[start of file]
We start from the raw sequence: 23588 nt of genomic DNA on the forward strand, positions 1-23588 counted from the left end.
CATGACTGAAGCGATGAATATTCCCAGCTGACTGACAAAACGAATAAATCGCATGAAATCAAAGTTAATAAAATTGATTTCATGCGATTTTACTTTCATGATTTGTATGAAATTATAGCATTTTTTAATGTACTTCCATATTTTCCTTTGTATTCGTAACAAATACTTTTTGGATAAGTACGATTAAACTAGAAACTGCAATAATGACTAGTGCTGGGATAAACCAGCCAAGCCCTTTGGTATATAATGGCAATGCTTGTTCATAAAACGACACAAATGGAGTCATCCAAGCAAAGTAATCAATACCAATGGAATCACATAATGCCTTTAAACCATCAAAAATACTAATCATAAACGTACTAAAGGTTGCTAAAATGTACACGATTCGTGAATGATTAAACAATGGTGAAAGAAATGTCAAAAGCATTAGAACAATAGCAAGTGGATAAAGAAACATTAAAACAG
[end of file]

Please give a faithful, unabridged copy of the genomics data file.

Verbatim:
We start from the raw sequence: 23588 nt of genomic DNA on the forward strand, positions 1-23588 counted from the left end.
CATGACTGAAGCGATGAATATTCCCAGCTGACTGACAAAACGAATAAATCGCATGAAATCAAAGTTAATAAAATTGATTTCATGCGATTTTACTTTCATGATTTGTATGAAATTATAGCATTTTTTAATGTACTTCCATATTTTCCTTTGTATTCGTAACAAATACTTTTTGGATAAGTACGATTAAACTAGAAACTGCAATAATGACTAGTGCTGGGATAAACCAGCCAAGCCCTTTGGTATATAATGGCAATGCTTGTTCATAAAACGACACAAATGGAGTCATCCAAGCAAAGTAATCAATACCAATGGAATCACATAATGCCTTTAAACCATCAAAAATACTAATCATAAACGTACTAAAGGTTGCTAAAATGTACACGATTCGTGAATGATTAAACAATGGTGAAAGAAATGTCAAAAGCATTAGAACAATAGCAAGTGGATAAAGAAACATTAAAACAG